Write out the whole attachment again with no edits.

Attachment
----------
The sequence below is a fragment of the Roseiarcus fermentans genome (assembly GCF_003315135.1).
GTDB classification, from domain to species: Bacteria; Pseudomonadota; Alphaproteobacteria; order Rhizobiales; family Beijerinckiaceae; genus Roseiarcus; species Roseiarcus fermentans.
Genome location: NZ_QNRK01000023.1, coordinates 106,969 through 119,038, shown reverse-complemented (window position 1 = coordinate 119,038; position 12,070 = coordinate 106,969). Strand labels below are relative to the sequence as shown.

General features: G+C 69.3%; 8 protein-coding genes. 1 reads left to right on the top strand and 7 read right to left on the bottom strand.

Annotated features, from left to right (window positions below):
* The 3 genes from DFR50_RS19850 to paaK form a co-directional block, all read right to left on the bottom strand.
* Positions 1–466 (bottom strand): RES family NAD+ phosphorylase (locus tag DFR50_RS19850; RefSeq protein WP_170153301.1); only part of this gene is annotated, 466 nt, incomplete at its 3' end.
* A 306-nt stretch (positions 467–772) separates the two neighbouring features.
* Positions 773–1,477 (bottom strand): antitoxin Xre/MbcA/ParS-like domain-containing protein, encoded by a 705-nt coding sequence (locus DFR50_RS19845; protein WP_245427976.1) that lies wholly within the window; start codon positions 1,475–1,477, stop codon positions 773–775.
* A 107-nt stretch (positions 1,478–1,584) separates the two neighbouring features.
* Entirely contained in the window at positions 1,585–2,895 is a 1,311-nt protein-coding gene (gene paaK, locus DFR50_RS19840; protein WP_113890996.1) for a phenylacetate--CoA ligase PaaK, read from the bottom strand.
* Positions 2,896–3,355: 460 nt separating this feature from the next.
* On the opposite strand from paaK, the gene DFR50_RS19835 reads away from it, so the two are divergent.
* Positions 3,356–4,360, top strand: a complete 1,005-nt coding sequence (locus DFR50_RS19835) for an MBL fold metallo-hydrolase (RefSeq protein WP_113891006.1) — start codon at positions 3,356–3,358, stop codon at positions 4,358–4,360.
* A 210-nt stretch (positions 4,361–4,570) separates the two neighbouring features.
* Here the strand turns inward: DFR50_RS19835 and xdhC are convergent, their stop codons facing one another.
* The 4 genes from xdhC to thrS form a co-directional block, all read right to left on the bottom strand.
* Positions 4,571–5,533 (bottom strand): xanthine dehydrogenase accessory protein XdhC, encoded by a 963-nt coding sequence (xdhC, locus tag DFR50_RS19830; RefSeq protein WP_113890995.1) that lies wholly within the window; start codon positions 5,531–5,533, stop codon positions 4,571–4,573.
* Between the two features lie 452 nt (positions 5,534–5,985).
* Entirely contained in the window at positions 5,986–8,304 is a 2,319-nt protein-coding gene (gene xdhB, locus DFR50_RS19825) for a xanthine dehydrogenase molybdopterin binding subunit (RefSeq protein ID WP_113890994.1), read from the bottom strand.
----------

The sequence below is a fragment of the Roseiarcus fermentans genome (assembly GCF_003315135.1).
GTDB classification, from domain to species: Bacteria; Pseudomonadota; Alphaproteobacteria; order Rhizobiales; family Beijerinckiaceae; genus Roseiarcus; species Roseiarcus fermentans.
Genome location: NZ_QNRK01000023.1, coordinates 106,969 through 119,038, shown reverse-complemented (window position 1 = coordinate 119,038; position 12,070 = coordinate 106,969). Strand labels below are relative to the sequence as shown.

General features: G+C 69.3%; 8 protein-coding genes. 1 reads left to right on the top strand and 7 read right to left on the bottom strand.

Annotated features, from left to right (window positions below):
* The 3 genes from DFR50_RS19850 to paaK form a co-directional block, all read right to left on the bottom strand.
* Positions 1–466 (bottom strand): RES family NAD+ phosphorylase (locus tag DFR50_RS19850; RefSeq protein WP_170153301.1); only part of this gene is annotated, 466 nt, incomplete at its 3' end.
* A 306-nt stretch (positions 467–772) separates the two neighbouring features.
* Positions 773–1,477 (bottom strand): antitoxin Xre/MbcA/ParS-like domain-containing protein, encoded by a 705-nt coding sequence (locus DFR50_RS19845; protein WP_245427976.1) that lies wholly within the window; start codon positions 1,475–1,477, stop codon positions 773–775.
* A 107-nt stretch (positions 1,478–1,584) separates the two neighbouring features.
* Entirely contained in the window at positions 1,585–2,895 is a 1,311-nt protein-coding gene (gene paaK, locus DFR50_RS19840; protein WP_113890996.1) for a phenylacetate--CoA ligase PaaK, read from the bottom strand.
* Positions 2,896–3,355: 460 nt separating this feature from the next.
* On the opposite strand from paaK, the gene DFR50_RS19835 reads away from it, so the two are divergent.
* Positions 3,356–4,360, top strand: a complete 1,005-nt coding sequence (locus DFR50_RS19835) for an MBL fold metallo-hydrolase (RefSeq protein WP_113891006.1) — start codon at positions 3,356–3,358, stop codon at positions 4,358–4,360.
* A 210-nt stretch (positions 4,361–4,570) separates the two neighbouring features.
* Here the strand turns inward: DFR50_RS19835 and xdhC are convergent, their stop codons facing one another.
* The 4 genes from xdhC to thrS form a co-directional block, all read right to left on the bottom strand.
* Positions 4,571–5,533 (bottom strand): xanthine dehydrogenase accessory protein XdhC, encoded by a 963-nt coding sequence (xdhC, locus tag DFR50_RS19830; RefSeq protein WP_113890995.1) that lies wholly within the window; start codon positions 5,531–5,533, stop codon positions 4,571–4,573.
* Between the two features lie 452 nt (positions 5,534–5,985).
* Entirely contained in the window at positions 5,986–8,304 is a 2,319-nt protein-coding gene (gene xdhB, locus DFR50_RS19825) for a xanthine dehydrogenase molybdopterin binding subunit (RefSeq protein ID WP_113890994.1), read from the bottom strand.